Quaternion interpVal0 = Quaternion::lerp(0.5f, a, b);

interpVal0.normalize();

Quaternion interpVal1 = Quaternion::slerp(0.5f, a, b);

Sometimes you have two vectors and want to find a rotation that rotates the first vector into the position of the second. You can do that by using Quaternion::getRotationFromTo().

Vector3 from(0.0f, 1.0f, 0.0f);

Vector3 to(1.0f, 0.0f, 0.0f);

// Generates a rotation that rotates from a vector pointing towards positive Y axis, to a vector pointing towards positive X axis. Essentially creates a 90 degree rotation around the Z axis.

Quaternion quat = Quaternion::getRotationFromTo(from, to);

You can find out the rotation axes of a quaternion by calling Quaternion::xAxis(), Quaternion::yAxis() or Quaternion::zAxis(). For example you can use this to find the direction in which a quaternion is facing.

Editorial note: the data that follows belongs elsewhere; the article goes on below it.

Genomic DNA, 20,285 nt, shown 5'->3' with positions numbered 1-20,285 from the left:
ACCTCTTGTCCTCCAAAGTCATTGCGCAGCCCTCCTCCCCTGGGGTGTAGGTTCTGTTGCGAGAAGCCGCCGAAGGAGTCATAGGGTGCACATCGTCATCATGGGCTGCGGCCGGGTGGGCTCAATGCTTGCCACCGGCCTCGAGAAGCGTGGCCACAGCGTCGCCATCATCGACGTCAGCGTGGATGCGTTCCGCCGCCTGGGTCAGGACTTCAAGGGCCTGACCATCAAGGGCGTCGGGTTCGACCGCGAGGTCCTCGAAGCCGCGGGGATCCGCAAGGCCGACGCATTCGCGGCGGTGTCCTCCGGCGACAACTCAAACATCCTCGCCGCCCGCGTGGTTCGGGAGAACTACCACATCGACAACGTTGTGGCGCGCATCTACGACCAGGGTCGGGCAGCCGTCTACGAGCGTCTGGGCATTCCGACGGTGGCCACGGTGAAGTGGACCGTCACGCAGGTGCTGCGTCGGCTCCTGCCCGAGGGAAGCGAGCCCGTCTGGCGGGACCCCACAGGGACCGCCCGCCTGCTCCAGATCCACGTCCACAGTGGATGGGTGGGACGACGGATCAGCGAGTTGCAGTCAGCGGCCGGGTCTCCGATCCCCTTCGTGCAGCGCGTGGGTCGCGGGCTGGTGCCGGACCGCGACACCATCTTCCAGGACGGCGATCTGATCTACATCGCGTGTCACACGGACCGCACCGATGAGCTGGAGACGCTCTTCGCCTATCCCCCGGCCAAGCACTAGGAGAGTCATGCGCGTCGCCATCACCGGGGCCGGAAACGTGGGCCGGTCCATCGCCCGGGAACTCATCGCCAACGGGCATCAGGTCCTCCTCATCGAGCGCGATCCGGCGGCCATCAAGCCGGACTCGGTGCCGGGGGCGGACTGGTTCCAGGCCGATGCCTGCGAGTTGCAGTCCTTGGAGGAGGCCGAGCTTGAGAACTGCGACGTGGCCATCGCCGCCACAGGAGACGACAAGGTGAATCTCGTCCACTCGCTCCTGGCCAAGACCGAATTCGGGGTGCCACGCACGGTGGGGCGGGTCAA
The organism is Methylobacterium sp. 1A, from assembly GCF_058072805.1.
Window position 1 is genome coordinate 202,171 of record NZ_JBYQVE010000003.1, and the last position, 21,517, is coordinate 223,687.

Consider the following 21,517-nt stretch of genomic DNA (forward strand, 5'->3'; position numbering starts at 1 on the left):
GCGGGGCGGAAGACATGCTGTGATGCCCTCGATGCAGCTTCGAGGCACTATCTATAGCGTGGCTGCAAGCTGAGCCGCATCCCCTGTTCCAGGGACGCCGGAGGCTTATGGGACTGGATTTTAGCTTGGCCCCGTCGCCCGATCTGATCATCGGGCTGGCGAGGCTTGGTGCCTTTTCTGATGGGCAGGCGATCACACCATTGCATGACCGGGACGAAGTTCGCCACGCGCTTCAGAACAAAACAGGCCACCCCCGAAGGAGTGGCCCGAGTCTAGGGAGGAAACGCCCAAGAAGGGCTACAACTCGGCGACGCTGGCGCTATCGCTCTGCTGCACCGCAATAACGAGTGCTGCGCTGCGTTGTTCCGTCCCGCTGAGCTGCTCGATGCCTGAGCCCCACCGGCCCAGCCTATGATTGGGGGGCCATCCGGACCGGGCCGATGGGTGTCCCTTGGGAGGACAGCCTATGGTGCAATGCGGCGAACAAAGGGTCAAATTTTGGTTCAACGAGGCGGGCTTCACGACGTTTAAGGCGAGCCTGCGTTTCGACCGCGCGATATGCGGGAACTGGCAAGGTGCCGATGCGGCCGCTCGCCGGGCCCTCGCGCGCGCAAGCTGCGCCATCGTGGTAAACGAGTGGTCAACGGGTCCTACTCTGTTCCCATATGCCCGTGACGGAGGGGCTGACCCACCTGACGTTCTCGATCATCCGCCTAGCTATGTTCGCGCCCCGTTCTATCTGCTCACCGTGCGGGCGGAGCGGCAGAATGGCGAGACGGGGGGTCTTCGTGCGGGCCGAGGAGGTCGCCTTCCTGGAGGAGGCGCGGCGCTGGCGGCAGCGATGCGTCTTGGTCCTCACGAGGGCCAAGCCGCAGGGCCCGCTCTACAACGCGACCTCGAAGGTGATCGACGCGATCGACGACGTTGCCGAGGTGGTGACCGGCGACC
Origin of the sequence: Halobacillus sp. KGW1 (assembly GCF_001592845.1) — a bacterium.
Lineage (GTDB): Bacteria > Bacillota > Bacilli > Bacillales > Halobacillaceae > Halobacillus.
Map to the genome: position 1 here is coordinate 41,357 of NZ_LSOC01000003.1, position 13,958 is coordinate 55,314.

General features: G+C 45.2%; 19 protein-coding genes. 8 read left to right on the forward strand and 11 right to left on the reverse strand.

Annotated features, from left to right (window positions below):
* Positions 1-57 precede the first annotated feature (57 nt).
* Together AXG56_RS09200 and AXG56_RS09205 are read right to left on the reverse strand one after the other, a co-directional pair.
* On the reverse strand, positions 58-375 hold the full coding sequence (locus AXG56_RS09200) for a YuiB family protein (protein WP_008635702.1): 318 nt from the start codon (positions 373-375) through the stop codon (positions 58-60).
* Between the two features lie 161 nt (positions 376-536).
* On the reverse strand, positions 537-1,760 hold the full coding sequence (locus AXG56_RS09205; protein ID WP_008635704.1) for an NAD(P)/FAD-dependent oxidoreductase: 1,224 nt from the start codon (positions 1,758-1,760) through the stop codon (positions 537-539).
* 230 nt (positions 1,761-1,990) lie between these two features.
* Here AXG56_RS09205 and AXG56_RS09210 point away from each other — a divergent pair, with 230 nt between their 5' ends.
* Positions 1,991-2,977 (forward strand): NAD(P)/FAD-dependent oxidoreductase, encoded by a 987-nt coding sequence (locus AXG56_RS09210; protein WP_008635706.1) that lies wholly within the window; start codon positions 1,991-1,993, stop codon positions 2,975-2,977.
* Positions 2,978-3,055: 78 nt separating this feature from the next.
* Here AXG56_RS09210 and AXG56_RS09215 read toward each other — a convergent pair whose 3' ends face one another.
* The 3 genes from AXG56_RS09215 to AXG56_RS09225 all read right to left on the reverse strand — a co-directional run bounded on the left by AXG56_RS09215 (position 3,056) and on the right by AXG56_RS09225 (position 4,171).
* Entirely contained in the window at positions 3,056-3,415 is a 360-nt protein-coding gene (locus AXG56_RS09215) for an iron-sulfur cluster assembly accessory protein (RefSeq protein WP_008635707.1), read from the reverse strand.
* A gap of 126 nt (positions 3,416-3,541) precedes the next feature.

// Assuming we consider the Z axis the facing direction

Vector3 dir = quat.zAxis();

Matrices can be split into two major types: Matrix3 representing a 3x3 matrix and Matrix4 representing a 4x4 matrix. 3x3 matrices are used primarily for representing rotations, and are used similarly to quaternions. 4x4 matrices are used to represent a complete set of transformations like scale, translation and rotation, and are the most commonly used matrix type. We also provide a generic MatrixNxM<N, M> template for other matrix sizes, but they come with much simpler functionality.

**Matrix3** can be initialized using Euler angles, axis/angle combination, or from a quaternion. It can also accept a scale factor as well as rotation.

// Matrix that rotates 30 degrees around X axis, followed by 50 degrees around Z axis (Euler angle representation)

Matrix3 a(Degree(30), 0, Degree(50));

// Matrix that rotates 40 degrees around Y axis (axis/angle representation)

Matrix3 b(Vector3::UNIT_Y, Degree(40));

// Matrix initialized from a quaternion

Quaternion someQuat = ...;

Matrix3 c(someQuat);

// Matrix initialized from a quaternion, but also does scaling along with rotation

Vector3 scale(1.0f, 0.5f, 2.0f);